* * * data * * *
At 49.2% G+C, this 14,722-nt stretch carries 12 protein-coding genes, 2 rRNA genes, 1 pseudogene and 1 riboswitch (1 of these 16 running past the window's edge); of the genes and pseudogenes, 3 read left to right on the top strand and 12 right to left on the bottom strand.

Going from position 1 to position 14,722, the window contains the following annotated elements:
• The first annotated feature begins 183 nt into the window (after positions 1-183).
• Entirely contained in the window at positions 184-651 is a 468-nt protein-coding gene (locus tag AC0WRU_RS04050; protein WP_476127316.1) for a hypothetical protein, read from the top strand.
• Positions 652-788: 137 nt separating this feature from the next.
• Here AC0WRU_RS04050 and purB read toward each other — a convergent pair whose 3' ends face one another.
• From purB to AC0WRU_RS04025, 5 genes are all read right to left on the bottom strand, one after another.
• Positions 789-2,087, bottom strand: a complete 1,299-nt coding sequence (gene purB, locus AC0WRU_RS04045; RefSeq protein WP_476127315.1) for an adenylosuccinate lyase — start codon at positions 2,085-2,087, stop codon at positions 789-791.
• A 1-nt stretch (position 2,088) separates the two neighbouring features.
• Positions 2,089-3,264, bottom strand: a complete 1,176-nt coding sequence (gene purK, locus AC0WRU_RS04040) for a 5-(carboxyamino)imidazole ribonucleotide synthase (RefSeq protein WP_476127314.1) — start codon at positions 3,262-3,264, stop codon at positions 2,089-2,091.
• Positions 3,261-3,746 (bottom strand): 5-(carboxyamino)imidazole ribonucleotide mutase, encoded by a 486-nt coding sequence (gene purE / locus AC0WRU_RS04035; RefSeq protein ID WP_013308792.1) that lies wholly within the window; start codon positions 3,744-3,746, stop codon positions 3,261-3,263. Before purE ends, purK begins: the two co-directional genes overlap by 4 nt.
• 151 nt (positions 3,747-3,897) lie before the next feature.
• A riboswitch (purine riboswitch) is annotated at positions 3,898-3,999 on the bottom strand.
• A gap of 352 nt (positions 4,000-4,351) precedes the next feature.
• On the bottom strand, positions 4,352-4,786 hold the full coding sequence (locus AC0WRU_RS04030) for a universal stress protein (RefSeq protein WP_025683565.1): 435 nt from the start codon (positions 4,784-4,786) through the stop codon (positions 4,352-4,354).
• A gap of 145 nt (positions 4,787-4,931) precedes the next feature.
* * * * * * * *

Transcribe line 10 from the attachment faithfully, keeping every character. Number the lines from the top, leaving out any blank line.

• Positions 2,089-3,264, bottom strand: a complete 1,176-nt coding sequence (gene purK, locus AC0WRU_RS04040) for a 5-(carboxyamino)imidazole ribonucleotide synthase (RefSeq protein WP_476127314.1) — start codon at positions 3,262-3,264, stop codon at positions 2,089-2,091.